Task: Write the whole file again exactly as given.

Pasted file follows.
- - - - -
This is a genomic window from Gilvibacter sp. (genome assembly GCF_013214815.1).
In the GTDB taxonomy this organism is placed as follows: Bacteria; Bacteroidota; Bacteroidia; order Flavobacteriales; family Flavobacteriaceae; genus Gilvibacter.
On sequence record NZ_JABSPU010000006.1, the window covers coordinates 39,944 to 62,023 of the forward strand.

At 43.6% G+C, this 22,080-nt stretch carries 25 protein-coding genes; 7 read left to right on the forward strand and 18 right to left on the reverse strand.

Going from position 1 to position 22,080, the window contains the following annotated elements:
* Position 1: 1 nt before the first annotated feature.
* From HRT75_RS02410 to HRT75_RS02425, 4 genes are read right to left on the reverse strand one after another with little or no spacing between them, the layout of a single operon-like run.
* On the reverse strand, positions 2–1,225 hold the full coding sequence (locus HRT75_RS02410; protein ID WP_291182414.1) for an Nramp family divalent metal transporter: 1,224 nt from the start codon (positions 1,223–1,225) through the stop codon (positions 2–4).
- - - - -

This is a genomic window from Gilvibacter sp. (genome assembly GCF_013214815.1).
In the GTDB taxonomy this organism is placed as follows: Bacteria; Bacteroidota; Bacteroidia; order Flavobacteriales; family Flavobacteriaceae; genus Gilvibacter.
On sequence record NZ_JABSPU010000006.1, the window covers coordinates 39,944 to 62,023 of the forward strand.

At 43.6% G+C, this 22,080-nt stretch carries 25 protein-coding genes; 7 read left to right on the forward strand and 18 right to left on the reverse strand.

Going from position 1 to position 22,080, the window contains the following annotated elements:
* Position 1: 1 nt before the first annotated feature.
* From HRT75_RS02410 to HRT75_RS02425, 4 genes are read right to left on the reverse strand one after another with little or no spacing between them, the layout of a single operon-like run.
* On the reverse strand, positions 2–1,225 hold the full coding sequence (locus HRT75_RS02410; protein ID WP_291182414.1) for an Nramp family divalent metal transporter: 1,224 nt from the start codon (positions 1,223–1,225) through the stop codon (positions 2–4).